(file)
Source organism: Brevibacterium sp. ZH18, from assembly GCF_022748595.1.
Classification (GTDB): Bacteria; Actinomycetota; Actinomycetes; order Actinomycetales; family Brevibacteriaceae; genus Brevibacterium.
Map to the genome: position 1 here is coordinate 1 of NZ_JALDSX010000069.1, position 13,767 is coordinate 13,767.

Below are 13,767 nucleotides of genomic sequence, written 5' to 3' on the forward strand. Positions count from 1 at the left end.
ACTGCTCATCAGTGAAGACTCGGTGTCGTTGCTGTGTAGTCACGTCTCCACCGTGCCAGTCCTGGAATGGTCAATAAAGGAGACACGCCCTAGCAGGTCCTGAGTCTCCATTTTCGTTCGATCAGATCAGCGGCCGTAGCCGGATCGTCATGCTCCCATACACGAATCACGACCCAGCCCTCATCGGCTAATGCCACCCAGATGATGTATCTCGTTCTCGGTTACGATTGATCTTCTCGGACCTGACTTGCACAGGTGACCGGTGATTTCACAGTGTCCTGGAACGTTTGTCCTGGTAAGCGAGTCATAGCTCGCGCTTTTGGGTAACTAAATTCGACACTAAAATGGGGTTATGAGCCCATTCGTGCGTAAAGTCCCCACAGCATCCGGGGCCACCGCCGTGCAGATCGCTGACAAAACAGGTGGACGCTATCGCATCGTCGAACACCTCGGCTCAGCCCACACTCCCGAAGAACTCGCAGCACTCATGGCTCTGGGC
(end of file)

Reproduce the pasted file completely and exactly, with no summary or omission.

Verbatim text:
Source organism: Brevibacterium sp. ZH18, from assembly GCF_022748595.1.
Classification (GTDB): Bacteria; Actinomycetota; Actinomycetes; order Actinomycetales; family Brevibacteriaceae; genus Brevibacterium.
Map to the genome: position 1 here is coordinate 1 of NZ_JALDSX010000069.1, position 13,767 is coordinate 13,767.

Below are 13,767 nucleotides of genomic sequence, written 5' to 3' on the forward strand. Positions count from 1 at the left end.
ACTGCTCATCAGTGAAGACTCGGTGTCGTTGCTGTGTAGTCACGTCTCCACCGTGCCAGTCCTGGAATGGTCAATAAAGGAGACACGCCCTAGCAGGTCCTGAGTCTCCATTTTCGTTCGATCAGATCAGCGGCCGTAGCCGGATCGTCATGCTCCCATACACGAATCACGACCCAGCCCTCATCGGCTAATGCCACCCAGATGATGTATCTCGTTCTCGGTTACGATTGATCTTCTCGGACCTGACTTGCACAGGTGACCGGTGATTTCACAGTGTCCTGGAACGTTTGTCCTGGTAAGCGAGTCATAGCTCGCGCTTTTGGGTAACTAAATTCGACACTAAAATGGGGTTATGAGCCCATTCGTGCGTAAAGTCCCCACAGCATCCGGGGCCACCGCCGTGCAGATCGCTGACAAAACAGGTGGACGCTATCGCATCGTCGAACACCTCGGCTCAGCCCACACTCCCGAAGAACTCGCAGCACTCATGGCTCTGGGC